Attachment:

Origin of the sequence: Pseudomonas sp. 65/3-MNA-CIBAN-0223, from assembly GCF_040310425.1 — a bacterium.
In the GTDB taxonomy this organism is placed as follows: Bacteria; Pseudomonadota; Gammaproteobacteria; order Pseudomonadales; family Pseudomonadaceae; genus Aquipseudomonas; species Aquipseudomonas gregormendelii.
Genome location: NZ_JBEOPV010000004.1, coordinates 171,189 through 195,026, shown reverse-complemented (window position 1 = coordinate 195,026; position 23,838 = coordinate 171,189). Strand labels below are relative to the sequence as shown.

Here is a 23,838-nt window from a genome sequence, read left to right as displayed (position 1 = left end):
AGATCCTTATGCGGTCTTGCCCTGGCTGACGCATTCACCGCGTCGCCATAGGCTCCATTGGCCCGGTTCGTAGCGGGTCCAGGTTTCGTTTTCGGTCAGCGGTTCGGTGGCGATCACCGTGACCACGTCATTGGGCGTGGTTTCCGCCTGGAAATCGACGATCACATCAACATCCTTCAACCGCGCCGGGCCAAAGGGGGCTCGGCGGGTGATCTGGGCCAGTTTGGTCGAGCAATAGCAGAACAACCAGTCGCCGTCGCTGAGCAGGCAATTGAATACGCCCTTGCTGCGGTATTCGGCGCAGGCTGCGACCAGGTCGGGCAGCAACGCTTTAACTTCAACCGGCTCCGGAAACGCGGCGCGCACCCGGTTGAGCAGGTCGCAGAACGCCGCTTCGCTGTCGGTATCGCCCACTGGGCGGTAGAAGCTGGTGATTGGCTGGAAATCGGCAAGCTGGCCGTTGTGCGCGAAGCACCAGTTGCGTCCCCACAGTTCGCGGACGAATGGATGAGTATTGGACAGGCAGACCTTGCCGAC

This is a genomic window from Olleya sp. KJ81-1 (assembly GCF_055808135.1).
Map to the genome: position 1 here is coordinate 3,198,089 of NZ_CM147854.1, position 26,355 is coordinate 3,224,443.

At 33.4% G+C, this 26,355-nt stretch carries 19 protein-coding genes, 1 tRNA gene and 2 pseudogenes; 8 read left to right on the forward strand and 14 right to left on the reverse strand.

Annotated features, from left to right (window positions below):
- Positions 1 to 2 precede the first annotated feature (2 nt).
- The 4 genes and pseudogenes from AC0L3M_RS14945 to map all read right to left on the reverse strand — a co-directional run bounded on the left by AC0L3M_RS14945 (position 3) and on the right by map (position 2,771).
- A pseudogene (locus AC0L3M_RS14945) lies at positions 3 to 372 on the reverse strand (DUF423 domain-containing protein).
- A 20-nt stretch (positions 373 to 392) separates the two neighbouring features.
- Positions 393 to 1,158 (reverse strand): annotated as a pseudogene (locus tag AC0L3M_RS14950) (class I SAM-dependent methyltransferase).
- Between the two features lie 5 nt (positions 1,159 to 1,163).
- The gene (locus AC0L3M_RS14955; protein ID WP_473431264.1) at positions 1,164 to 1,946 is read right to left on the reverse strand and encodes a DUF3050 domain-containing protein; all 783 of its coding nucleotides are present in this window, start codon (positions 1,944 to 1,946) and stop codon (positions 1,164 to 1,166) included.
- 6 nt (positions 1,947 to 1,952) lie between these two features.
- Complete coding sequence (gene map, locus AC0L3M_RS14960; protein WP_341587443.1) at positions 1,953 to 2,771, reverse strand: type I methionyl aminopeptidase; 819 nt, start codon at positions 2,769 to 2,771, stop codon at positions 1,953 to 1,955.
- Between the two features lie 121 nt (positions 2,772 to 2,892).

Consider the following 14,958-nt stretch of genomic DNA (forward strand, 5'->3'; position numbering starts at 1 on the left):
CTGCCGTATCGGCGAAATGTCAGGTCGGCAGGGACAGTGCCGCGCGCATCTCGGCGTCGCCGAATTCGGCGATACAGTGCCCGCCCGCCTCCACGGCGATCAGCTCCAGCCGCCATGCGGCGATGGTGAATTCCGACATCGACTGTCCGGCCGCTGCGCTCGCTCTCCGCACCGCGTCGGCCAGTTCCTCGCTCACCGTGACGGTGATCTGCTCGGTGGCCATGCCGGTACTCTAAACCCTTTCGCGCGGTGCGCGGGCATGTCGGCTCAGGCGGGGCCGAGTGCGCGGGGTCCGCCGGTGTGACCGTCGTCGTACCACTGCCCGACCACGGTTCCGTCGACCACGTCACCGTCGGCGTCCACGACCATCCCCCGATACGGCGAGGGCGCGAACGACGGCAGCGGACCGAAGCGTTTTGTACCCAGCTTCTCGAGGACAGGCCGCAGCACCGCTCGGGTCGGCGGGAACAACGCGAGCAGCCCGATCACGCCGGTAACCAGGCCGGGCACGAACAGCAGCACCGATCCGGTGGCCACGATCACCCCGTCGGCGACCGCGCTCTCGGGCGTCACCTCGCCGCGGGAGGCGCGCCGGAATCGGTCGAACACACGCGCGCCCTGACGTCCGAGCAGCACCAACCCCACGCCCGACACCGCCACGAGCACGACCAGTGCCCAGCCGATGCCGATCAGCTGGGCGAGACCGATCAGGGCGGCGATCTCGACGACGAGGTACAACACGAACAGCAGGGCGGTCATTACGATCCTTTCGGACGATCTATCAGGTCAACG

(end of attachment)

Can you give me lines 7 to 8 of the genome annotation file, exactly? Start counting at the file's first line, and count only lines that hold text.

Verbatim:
Map to the genome: position 1 here is coordinate 3,198,089 of NZ_CM147854.1, position 26,355 is coordinate 3,224,443.

At 33.4% G+C, this 26,355-nt stretch carries 19 protein-coding genes, 1 tRNA gene and 2 pseudogenes; 8 read left to right on the forward strand and 14 right to left on the reverse strand.